Republicans don't like the Trumpcare bill but are voting anyway because they know it will die in the Senate
House Speaker Paul Ryan (Shutterstock)

Moderate and far-right Republicans dislike parts of the so-called "Trumpcare" bill that the U.S. House of Representatives is set to bring to a vote on Thursday -- but they plan to vote for it anyway in hopes that the Senate will change it or strike it down.


The party so desperately needs a political win of some kind, Politico said, that they're ready to vote on "a bill that will not make it to the president's office" in order to pantomime the process of striking down the Affordable Healthcare Act -- former President Barack Obama's signature domestic policy achievement -- and score political points with their base.

"We like the fact that it [the ACA] needs to be repealed," said Scott Reed, chief strategist at pro-business lobbying group the U.S. Chamber of Commerce -- when asked whether they support the legislation. "... We need to move the process forward."

“This thing is going to go to the United States Senate. It’s going to change in my view,” said Rep. Tom Cole (R-OK) to NPR. “At some point you just have to move, and we think this is it. This will create some momentum.”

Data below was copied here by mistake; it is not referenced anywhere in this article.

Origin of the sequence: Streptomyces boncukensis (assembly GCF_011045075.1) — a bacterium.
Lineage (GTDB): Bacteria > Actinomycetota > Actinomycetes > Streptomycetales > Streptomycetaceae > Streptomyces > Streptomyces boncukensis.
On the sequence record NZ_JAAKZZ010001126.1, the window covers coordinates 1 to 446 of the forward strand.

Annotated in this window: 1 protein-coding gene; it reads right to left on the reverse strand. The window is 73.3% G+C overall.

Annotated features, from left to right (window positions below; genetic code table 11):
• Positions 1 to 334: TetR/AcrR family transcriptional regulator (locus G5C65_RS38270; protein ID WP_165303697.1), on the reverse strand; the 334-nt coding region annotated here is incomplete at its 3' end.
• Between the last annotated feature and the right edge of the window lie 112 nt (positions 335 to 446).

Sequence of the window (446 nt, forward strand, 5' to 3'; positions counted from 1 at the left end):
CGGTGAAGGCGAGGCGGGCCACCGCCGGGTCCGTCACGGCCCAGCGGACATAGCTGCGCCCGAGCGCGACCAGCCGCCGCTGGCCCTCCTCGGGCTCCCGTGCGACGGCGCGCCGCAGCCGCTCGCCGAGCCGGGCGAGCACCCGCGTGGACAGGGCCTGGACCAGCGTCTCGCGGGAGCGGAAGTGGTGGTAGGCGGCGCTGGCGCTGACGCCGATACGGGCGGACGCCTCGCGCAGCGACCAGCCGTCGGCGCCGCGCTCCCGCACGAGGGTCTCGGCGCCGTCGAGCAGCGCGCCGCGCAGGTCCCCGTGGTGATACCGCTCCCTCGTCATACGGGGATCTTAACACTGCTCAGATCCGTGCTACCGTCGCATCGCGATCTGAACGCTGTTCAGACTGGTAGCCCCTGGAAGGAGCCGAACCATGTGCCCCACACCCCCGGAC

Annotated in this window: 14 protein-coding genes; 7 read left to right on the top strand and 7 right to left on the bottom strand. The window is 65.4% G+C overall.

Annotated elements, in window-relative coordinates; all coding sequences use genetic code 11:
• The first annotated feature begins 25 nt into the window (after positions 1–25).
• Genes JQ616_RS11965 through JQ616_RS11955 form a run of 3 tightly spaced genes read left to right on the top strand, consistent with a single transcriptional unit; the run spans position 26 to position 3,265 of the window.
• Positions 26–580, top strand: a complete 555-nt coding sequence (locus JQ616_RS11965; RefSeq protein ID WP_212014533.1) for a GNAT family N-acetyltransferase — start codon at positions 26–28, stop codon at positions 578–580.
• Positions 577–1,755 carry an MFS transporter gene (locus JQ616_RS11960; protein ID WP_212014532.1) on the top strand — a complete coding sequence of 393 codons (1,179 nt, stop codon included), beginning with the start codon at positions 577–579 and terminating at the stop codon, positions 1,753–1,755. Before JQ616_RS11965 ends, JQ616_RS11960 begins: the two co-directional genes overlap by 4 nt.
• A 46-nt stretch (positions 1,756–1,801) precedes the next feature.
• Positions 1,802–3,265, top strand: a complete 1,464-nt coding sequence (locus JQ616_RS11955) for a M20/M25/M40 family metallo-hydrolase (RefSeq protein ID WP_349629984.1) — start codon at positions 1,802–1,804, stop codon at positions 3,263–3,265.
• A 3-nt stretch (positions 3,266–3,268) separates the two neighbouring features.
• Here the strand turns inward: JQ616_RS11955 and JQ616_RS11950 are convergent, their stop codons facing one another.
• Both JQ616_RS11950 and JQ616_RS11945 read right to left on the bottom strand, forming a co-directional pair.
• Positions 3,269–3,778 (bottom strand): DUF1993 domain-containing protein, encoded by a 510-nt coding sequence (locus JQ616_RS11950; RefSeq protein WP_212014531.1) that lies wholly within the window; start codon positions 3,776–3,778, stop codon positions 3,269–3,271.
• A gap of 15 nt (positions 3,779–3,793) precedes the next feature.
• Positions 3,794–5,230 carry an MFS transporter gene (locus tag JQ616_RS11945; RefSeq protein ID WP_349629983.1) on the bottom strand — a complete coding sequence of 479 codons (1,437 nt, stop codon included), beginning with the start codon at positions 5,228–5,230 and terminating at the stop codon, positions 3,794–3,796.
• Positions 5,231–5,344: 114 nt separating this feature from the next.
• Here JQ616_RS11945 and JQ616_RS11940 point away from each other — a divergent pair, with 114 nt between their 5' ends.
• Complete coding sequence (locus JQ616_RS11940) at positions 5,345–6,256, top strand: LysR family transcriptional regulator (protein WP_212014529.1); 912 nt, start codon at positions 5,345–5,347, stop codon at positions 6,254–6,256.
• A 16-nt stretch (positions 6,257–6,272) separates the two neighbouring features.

The American Medical Association (AMA) and U.S. hospitals have spoken out against the the Republican bill, which stands to strip away coverage from more than 24 million Americans.

In the process of selling the American Healthcare Act (ACHA) to Congress, House Speaker U.S. Rep. Paul Ryan (R-WI) and White House officials have assured House members that the Senate version of the bill will look very different than the bill they intend to put to vote on Thursday.

"We have to have a win on this," one White House official told Politico. "We don't have a choice."

"The problem is they're voting on a bill that will not make it to the president's office,” said Joe Antos -- healthcare director for conservative think tank the American Enterprise Institute. He conceded, however, that Thursday's vote could be a starting point, saying, “It could facilitate some bill making it to the president's desk.”